For fans of MMOs this is all good stuff, if perhaps a little too boilerplate and grindy for some (like me) to fully invest in. I mean, I definitely enjoy the base mechanics, but I still managed to fall asleep during some runs as both DPS (Ninja) and Tank (Warrior) classes because it was all so overwhelmingly familiar and took little effort to succeed.
While a person's mileage with Heavensward will vary depending on how much they enjoy the MMO genre, one thing I found absolutely unacceptable is the game's customer service.
After having some issues and going to them for assistance, the reps acted like petulant, argumentative children in their efforts to prove why I was both wrong and an absolute bastard for seeking help in a minor matter. They twisted facts, intentionally misunderstood questions, and squirmed away from responsibility on their end, eventually cutting off communication after we came to an inadequate conclusion. They lied when all the evidence pointed to the contrary, and going by various reports online, they have a record of doing the same to other players.
Despite my bitter experience with the game's abhorrent customer service, there's still a lot to love in Final Fantasty XIV: Heavensward. The music is often phenomenal, the translation and dialogue are exquisite, and the world is one that's worth spending time in. However, it's all based on grind-heavy gameplay, and it's still subscription based. My advice is to buy it, burn through the new content, and then put it aside until the next substantial expansion is released.
Disclosures: This game was obtained via paid digital download and reviewed on the PC. Approximately 80 hours of play was devoted to multiplayer modes, and there is no offline option available.
Parents: According to the ESRB, this game contains: blood, language, sexual themes, use of alcohol and violence. The visual representation of such things are usually quite mild, the textual accompaniments can be quite graphic. Did I mention that the translation's great?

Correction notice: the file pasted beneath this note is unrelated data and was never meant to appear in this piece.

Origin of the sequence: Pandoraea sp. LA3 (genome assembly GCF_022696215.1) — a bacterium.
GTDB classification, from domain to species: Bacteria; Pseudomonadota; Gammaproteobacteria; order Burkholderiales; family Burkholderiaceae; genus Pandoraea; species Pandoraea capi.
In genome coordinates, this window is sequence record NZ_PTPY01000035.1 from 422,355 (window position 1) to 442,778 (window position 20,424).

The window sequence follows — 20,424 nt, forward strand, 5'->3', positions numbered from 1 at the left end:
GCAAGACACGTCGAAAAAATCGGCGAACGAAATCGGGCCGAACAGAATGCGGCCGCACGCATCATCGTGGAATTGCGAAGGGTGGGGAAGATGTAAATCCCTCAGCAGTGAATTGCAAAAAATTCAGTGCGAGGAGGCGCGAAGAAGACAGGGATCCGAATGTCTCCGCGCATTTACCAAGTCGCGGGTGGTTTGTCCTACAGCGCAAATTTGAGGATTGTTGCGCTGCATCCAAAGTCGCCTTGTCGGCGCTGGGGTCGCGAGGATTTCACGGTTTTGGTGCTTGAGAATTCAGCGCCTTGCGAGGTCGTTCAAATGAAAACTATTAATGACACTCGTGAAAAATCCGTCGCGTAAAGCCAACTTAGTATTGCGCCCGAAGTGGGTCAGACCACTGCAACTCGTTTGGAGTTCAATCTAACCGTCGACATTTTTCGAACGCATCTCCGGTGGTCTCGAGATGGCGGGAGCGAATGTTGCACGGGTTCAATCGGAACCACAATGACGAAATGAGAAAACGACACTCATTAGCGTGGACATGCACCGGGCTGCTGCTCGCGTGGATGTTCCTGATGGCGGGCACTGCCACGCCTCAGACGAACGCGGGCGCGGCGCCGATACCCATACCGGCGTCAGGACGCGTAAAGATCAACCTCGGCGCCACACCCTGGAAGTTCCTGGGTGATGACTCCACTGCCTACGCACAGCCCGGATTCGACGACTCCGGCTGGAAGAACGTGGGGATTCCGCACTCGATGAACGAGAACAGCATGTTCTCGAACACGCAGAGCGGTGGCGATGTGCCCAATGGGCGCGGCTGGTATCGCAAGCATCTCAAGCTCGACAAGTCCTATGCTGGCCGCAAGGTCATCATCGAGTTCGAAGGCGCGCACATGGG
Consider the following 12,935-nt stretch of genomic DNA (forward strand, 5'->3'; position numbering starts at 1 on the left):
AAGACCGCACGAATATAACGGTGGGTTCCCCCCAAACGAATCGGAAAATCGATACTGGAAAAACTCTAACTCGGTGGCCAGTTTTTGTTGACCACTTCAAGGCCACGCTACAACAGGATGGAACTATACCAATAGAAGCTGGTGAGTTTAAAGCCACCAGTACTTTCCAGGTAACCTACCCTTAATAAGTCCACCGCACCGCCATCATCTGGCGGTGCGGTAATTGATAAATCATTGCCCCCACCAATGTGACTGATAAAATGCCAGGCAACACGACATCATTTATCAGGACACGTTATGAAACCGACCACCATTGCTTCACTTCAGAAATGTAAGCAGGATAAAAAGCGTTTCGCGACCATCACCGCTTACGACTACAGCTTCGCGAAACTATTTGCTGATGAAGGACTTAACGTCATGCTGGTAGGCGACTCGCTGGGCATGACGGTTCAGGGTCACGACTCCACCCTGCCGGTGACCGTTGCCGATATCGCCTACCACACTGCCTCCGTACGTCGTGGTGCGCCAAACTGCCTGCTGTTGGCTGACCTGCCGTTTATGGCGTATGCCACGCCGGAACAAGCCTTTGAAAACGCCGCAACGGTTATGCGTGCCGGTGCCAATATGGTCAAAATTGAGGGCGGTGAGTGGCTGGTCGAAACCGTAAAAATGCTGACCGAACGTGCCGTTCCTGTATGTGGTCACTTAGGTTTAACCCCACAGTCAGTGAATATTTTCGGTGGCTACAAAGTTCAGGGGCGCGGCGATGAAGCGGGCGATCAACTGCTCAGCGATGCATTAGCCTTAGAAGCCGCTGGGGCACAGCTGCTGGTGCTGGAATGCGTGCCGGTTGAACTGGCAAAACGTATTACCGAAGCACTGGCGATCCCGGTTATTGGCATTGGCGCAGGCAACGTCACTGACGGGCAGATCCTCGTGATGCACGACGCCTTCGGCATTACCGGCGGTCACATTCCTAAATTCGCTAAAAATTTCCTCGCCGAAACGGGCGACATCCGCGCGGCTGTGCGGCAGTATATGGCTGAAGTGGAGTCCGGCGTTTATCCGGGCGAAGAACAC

Deaf & Hard of Hearing: It's likely that without audio input certain enemy phases, attacks or patterns may be a little harder to see coming or adapt to, and entire parties depend on quick responses to threats. That said, there's a lot of visual information including line of sight, threat meters and casting bars to help players out—the amount of which is quite commendable.
The chance discovery of a muddy, burnt out copy of '50 Shades of Grey' in a hunting pit gave him an appreciation for complex plots, characters and overarching narrative, and the unexpected gift of a Spectrum 48k allowed him to indulge in these newfound sensibilities with intelligent, highbrow games such as 'flee from the badly animated spinning turquoise dolphins' or 'avoid the deadly glowing bricks of doom'.
The fusion of both these interests finally culminated with Darren teaching himself how to write by basically guessing at what words might look like when jotted down on paper as opposed to being howled inarticulately at the skies.
Now others occasionally get to read his scribblings. Lucky them.